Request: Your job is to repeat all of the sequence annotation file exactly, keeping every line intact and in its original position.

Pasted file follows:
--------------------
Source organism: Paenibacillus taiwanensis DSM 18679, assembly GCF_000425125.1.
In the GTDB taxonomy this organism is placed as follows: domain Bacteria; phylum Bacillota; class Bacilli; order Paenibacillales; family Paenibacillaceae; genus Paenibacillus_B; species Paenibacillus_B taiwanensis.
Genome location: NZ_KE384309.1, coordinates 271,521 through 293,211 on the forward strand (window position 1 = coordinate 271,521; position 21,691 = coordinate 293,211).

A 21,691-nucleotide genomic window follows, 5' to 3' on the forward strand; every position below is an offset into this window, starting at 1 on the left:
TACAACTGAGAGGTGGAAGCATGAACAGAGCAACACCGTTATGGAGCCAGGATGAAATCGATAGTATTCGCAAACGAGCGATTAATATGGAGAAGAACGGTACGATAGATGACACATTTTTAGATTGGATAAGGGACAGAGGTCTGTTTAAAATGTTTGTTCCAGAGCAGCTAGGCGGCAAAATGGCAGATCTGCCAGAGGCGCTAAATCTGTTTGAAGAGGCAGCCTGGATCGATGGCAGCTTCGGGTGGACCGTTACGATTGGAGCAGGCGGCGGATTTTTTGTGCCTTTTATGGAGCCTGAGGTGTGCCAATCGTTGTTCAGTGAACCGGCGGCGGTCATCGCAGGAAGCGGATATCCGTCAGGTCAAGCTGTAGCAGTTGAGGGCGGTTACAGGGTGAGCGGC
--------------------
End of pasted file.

Source organism: Paenibacillus taiwanensis DSM 18679, assembly GCF_000425125.1.
In the GTDB taxonomy this organism is placed as follows: domain Bacteria; phylum Bacillota; class Bacilli; order Paenibacillales; family Paenibacillaceae; genus Paenibacillus_B; species Paenibacillus_B taiwanensis.
Genome location: NZ_KE384309.1, coordinates 271,521 through 293,211 on the forward strand (window position 1 = coordinate 271,521; position 21,691 = coordinate 293,211).

A 21,691-nucleotide genomic window follows, 5' to 3' on the forward strand; every position below is an offset into this window, starting at 1 on the left:
TACAACTGAGAGGTGGAAGCATGAACAGAGCAACACCGTTATGGAGCCAGGATGAAATCGATAGTATTCGCAAACGAGCGATTAATATGGAGAAGAACGGTACGATAGATGACACATTTTTAGATTGGATAAGGGACAGAGGTCTGTTTAAAATGTTTGTTCCAGAGCAGCTAGGCGGCAAAATGGCAGATCTGCCAGAGGCGCTAAATCTGTTTGAAGAGGCAGCCTGGATCGATGGCAGCTTCGGGTGGACCGTTACGATTGGAGCAGGCGGCGGATTTTTTGTGCCTTTTATGGAGCCTGAGGTGTGCCAATCGTTGTTCAGTGAACCGGCGGCGGTCATCGCAGGAAGCGGATATCCGTCAGGTCAAGCTGTAGCAGTTGAGGGCGGTTACAGGGTGAGCGGC